Kim Jensen

May 10, 2019

Picky About Pine: These Forests Are Better for Wildlife and Water

Restoring longleaf pine forests improves wildlife habitat and drought resilience in the Southeast

Longleaf pine trees once dominated large swaths of the country’s landscape, covering more than 90 million acres—or roughly the area of Montana—from Virginia to eastern Texas. But this all began to change around the beginning of the 20th century, when longleaf pine was found to be excellent building material for ships and railroads. By the 1920s, most of these trees were gone, and many foresters replaced them with other types of pine that were thought to grow faster and offer a quicker return on investment.

Today, only 3.4 million acres of longleaf forests remain, and much of this is spread sparsely across the Southeast. This poses some serious challenges for game species and communities that are at risk of extreme weather events.

Here’s why.

Longleaf Is a Lifeline

With the potential to support roughly 100 types of birds, dozens of species of mammals, and nearly 200 kinds of reptiles and amphibians, longleaf pine forests are some of the most diverse ecosystems in North America. Sportsmen and women know them best as critical habitat for bobwhite quail, wild turkeys, and whitetail deer.

Longleaf, even as a seedling, is highly resistant to wildfire, and its wide-set leaves create a more open forest canopy so more sunlight can reach plant life on the ground. With a little help from strategic prescribed burning, longleaf forests can have incredibly healthy underbrush with native grasses and vegetation that offer food and shelter for wildlife.

But we need longleaf pines for more than just great habitat—they are master adapters that can survive the harshest weather events and a wide range of climates. A study conducted after Hurricane Katrina found that longleaf pine trees were better able to withstand hurricane winds than other types of pine trees. More storm resilience means less costly damage to wildlife habitat and forestry businesses.

As if that wasn’t enough, these trees are also more resilient to drought, can better withstand pests and most diseases, and store carbon more effectively than other pine species. All of this makes longleaf a win for our critters and for communities that face major storms and drought.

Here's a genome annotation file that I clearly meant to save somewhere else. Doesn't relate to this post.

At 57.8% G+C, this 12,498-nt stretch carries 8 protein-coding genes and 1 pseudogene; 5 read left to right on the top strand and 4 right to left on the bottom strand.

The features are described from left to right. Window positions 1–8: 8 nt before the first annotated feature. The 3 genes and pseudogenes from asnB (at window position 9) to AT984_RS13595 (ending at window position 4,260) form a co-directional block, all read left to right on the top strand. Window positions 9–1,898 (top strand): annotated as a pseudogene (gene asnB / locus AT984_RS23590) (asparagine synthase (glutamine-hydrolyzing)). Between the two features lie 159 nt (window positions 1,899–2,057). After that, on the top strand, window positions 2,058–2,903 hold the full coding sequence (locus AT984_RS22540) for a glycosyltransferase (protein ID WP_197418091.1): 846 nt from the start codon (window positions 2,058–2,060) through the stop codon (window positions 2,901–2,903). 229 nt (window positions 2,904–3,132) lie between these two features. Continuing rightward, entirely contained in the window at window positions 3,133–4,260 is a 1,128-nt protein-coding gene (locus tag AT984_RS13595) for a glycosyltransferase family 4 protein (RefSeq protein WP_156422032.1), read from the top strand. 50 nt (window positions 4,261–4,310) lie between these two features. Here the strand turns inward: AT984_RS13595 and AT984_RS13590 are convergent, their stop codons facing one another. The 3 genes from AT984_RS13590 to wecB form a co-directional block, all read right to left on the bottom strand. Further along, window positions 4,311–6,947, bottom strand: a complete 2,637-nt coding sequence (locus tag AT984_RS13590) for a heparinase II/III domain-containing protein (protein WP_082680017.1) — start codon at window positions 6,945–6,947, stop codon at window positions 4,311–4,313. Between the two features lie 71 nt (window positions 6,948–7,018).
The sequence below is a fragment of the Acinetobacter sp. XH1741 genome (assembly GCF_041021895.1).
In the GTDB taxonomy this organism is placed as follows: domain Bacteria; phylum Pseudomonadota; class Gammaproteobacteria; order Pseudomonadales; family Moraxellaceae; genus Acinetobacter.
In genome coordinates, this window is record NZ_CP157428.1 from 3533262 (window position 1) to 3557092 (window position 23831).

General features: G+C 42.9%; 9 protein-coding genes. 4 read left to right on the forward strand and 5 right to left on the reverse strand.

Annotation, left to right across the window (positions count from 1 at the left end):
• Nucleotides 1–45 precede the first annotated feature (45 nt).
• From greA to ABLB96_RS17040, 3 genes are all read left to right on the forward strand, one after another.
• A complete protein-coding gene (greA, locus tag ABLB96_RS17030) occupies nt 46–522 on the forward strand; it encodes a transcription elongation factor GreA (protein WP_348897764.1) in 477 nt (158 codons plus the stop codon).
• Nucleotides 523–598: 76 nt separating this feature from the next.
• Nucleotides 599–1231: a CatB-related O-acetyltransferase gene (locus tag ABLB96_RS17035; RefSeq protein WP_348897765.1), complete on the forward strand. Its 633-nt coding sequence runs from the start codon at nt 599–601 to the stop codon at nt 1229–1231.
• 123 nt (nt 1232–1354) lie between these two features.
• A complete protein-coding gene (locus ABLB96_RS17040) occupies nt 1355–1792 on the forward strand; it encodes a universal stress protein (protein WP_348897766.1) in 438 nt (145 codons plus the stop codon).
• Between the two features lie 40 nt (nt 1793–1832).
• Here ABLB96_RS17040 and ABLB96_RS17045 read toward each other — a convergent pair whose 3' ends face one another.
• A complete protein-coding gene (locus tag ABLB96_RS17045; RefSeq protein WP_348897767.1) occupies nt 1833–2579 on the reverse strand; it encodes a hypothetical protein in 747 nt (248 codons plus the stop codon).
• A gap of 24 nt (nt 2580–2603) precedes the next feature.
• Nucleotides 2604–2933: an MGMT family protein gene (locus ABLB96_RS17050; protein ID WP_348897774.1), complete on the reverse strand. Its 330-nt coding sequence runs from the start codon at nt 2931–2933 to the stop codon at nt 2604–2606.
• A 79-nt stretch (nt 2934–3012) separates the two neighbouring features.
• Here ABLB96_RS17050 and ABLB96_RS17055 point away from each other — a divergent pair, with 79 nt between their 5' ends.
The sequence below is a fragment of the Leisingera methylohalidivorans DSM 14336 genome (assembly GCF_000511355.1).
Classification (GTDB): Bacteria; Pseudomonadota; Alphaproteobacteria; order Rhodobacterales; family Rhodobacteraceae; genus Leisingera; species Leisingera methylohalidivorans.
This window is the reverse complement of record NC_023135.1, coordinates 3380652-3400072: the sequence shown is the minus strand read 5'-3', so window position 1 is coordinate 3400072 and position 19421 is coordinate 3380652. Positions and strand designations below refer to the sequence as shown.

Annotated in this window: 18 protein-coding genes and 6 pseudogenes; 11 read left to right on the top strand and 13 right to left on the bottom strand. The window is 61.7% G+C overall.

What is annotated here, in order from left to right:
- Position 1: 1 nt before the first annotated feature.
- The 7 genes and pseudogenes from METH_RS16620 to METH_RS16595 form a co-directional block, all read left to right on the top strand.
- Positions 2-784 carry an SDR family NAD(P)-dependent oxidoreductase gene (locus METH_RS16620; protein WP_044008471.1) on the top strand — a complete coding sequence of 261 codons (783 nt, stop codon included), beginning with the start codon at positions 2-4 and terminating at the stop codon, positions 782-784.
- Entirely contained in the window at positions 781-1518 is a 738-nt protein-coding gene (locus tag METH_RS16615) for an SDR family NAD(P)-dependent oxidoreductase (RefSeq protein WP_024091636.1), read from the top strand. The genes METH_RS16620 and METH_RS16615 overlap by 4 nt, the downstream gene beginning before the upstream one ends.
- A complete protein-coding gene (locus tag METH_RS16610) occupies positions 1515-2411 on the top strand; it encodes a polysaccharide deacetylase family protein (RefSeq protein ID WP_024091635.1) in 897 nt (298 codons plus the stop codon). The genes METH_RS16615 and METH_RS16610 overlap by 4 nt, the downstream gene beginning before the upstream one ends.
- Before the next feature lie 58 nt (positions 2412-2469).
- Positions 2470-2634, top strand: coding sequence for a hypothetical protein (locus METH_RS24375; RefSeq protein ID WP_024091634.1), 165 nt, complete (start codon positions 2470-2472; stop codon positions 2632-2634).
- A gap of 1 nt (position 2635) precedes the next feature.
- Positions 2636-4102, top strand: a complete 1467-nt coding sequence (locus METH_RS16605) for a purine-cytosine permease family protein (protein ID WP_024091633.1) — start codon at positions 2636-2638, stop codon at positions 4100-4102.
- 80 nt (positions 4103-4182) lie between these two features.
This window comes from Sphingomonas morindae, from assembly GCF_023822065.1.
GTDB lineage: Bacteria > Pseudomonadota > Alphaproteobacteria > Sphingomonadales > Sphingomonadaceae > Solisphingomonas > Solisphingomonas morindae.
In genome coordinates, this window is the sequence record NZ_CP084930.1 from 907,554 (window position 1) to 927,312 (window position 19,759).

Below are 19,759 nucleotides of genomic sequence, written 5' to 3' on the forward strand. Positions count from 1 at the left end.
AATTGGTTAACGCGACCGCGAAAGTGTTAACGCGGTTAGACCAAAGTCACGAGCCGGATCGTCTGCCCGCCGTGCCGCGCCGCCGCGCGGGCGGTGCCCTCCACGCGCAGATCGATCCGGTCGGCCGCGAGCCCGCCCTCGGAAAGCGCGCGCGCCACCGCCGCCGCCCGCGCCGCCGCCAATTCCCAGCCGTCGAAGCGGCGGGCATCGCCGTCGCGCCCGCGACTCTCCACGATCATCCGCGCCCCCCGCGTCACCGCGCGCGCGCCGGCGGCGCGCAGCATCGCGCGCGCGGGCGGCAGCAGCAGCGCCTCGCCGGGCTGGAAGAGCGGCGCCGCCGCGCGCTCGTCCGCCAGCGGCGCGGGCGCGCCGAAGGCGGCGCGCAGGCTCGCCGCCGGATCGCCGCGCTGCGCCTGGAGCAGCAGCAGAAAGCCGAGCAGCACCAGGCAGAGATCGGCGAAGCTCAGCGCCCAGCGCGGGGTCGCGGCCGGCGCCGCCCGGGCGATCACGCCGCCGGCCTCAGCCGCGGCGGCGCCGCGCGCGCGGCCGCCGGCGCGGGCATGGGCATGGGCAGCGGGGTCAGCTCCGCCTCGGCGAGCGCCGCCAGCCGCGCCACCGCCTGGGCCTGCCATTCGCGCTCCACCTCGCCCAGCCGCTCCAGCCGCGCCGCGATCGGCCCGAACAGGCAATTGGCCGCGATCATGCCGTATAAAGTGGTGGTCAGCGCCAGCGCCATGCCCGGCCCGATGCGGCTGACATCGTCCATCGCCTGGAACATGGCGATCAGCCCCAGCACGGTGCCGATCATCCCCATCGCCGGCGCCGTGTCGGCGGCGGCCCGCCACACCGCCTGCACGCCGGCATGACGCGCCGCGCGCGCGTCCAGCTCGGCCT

Photo by Randy Tate/Longleaf Alliance.
We Need Millions More

Unfortunately, the U.S. Department of Agriculture estimates that by 2060 the South will lose up to 67,000 square miles of forest to development and other habitat challenges.

But there is hope. The federal agencies that carry out conservation in America, along with dozens of non-governmental partners—including key TRCP allies, such as the National Wildlife Turkey Federation, The Nature Conservancy, and National Wildlife Federation—have joined forces on the “Million Acre Challenge” to add one million acres of longleaf pine to public lands in the coming years. This would go a long way toward helping the Forest Service complete its goal of putting 8 million total acres of longleaf pine habitat on the landscape by 2025.

Photo by Randy Tate/Longleaf Alliance.

Recent passage of the 2018 Farm Bill could help, too. Programs such as the Regional Conservation Partnership Program, Environmental Quality Incentives Program, and the Conservation Stewardship Program help to coordinate landscape-scale conservation projects and reduce the cost for private landowners to restore or enhance their longleaf pine forests. With more than $5 billion in conservation funding to support private land efforts, the Farm Bill is a big win for habitat, but we also need strong funding for the Forest Service and Fish and Wildlife Service to help take on forest restoration.

The TRCP is committed to ensuring that the federal agencies have what they need to maintain and enhance our forests across public and private lands. And a powerhouse habitat-creator and wildfire-defender like longleaf pine is a great way to invest those dollars. It’s a critical down payment on the future of hunting and fishing in the Southeast.

Top photo by Andy Wraithmell/FWC. Quail by flickr user leshoward.